UPDATE: Microsoft lets governments review Windows code

ITworld.com –

Microsoft Corp. will give governments and international organizations access to the programming code underlying several versions of its Windows operating system to allay security concerns, the company announced Tuesday.

Russia and the North Atlantic Treaty Organization (NATO) have already signed up for Microsoft's new Government Security Program (GSP) and Microsoft is in talks with over 20 countries about the program, the Redmond, Washington, software maker said in a statement.

The program covers current versions, service packs and beta releases of Windows 2000, Windows XP, Windows Server 2003 and Windows CE and offers free access to the source code and other technical information governments need to conduct "robust security reviews" of Microsoft products, the company said.

Also, GSP access may include the CryptoAPI Software Development Kit, which provides source code for Microsoft's cryptographic code implementations. Governments who want to develop their own cryptographic modules can do so with the Crypto Service Provider Development Kit, Microsoft said. Access to cryptography is subject to certain requirements, including U.S. export approval.

In addition, government IT professionals can visit Microsoft headquarters to review Windows development, testing and deployment processes and talk to Microsoft security staff, the software maker said. The program is open to national governments and international organizations only, not to state, provincial or local governments or their agencies, Microsoft said.

Governments signing up to the security program will be able to build systems that offer the high levels of security required for issues as large as national security, Microsoft said. However, government users will not be allowed to make modifications to the code or compile the source code into Windows programs themselves, Simon Conant, a Microsoft security specialist based in Munich, said.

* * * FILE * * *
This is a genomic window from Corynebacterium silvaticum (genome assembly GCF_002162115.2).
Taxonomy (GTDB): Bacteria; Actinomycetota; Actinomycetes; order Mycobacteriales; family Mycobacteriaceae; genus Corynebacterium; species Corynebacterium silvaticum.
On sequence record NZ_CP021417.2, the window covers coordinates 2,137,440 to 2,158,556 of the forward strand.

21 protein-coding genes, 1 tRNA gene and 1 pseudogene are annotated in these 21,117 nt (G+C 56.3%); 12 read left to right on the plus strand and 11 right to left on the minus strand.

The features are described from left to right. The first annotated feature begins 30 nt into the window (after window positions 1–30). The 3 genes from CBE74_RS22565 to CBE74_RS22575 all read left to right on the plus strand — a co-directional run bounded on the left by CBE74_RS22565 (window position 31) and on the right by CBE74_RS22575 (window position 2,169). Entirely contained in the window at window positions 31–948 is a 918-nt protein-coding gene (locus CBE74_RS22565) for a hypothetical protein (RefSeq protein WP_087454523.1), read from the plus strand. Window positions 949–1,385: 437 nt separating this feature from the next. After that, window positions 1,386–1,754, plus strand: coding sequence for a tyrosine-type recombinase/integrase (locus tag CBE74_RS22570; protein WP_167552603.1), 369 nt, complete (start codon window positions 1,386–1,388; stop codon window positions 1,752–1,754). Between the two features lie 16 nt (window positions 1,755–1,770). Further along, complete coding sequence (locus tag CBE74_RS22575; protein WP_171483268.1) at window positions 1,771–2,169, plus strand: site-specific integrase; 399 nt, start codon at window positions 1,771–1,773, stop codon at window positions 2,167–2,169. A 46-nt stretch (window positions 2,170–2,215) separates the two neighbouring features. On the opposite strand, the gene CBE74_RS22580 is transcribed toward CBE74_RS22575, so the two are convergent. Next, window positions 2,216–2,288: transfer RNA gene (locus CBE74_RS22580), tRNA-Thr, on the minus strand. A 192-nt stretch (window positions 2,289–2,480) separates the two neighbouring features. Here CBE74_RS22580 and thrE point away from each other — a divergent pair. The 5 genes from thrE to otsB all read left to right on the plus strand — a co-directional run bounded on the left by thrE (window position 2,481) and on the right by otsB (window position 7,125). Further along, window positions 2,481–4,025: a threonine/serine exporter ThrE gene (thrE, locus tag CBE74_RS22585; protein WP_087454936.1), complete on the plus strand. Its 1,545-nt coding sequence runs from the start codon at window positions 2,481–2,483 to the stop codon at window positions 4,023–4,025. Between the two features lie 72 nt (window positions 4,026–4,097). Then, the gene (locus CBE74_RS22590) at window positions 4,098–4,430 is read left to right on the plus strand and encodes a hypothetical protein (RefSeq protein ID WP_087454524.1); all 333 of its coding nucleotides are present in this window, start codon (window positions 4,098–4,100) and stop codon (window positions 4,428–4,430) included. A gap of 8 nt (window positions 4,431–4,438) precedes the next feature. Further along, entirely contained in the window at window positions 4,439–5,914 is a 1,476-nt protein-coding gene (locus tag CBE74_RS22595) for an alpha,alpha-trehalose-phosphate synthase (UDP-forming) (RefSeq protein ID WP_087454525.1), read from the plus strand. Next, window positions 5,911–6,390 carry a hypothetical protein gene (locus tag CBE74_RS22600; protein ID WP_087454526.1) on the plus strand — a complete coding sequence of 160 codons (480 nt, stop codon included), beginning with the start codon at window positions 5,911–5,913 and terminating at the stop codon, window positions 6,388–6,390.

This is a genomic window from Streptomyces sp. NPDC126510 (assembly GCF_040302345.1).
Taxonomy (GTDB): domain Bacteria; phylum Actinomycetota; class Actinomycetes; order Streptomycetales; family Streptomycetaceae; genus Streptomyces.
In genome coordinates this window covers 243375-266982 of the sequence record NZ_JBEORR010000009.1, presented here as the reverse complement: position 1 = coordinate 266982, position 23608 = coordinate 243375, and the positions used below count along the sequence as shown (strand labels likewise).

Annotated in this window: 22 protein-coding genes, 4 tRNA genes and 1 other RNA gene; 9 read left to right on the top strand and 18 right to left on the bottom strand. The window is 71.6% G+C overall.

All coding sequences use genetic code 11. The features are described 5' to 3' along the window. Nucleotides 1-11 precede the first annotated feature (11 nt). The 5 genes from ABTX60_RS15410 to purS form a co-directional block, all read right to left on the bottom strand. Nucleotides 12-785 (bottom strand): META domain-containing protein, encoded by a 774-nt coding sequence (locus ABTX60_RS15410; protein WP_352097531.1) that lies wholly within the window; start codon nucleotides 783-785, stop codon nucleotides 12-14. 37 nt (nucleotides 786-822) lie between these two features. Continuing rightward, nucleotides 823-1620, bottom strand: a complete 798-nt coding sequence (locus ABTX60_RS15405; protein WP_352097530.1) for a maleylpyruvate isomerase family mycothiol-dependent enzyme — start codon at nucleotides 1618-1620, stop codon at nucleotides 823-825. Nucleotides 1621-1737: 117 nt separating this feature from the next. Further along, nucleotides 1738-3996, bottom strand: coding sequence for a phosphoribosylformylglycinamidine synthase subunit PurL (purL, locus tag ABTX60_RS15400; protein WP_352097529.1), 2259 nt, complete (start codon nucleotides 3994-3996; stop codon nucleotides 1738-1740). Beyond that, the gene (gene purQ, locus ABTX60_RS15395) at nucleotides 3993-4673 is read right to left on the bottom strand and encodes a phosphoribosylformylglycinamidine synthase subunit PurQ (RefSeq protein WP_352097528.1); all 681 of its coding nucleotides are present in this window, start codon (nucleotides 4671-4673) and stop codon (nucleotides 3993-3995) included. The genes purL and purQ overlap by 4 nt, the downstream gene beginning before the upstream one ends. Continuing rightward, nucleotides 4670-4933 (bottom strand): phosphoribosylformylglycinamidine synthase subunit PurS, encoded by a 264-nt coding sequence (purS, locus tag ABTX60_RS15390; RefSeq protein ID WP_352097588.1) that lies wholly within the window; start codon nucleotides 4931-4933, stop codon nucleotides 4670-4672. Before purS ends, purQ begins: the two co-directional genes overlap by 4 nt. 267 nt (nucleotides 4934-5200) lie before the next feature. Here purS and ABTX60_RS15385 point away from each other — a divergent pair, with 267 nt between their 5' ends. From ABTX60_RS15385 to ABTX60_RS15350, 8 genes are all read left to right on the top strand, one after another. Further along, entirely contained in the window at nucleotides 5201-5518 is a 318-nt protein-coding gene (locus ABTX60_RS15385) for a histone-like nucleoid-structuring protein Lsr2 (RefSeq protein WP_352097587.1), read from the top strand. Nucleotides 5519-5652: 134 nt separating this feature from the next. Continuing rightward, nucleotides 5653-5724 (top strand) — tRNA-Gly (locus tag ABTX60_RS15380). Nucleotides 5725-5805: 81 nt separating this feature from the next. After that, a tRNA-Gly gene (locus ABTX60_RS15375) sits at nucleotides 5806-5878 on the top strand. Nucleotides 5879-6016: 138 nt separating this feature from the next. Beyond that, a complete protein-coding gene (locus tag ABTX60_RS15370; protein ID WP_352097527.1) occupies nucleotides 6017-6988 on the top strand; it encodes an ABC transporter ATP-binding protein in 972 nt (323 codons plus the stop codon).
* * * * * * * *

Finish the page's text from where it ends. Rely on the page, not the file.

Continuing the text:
"Governments under the GSP are allowed to view the code in a debugger, but not compile, redistribute or actually modify the code," Conant, said. A debugger is a tool used to evaluate software code.

Changes in the code are possible, he said. Microsoft will work closely with governments to make sure that security concerns are handled, but modification and compiling of the code will remain at Microsoft, he said.

Not being able to compile the code makes Microsoft's offer more air than substance, according to DK Matai, chief executive officer of mi2g Ltd., a security intelligence company in London.

"If the governments can't compile the product, the GSP has more of a psychological assurance angle rather than offering the capability that comes through Linux or BSD-based solutions," Matai said.

Laura Koetzle, an analyst with Forrester Research Inc. in Cambridge, Massachusetts, said government users should "ideally be able to compile the code themselves and make changes themselves," but that she understands why Microsoft is not allowing this. One major reason is liability, she said.

The announcement comes as Microsoft faces a growing battle against open-source software, primarily the Linux operating system, edging into government administration all around the globe. For governments on tight IT budgets, however, cost rather than security is the primary reason to switch to open-source software.

An open-source license allows users to access and modify the source code. Government users in Finland, Germany, France, Taiwan and the Philippines, among other countries, have adopted open-source software or are looking into doing that.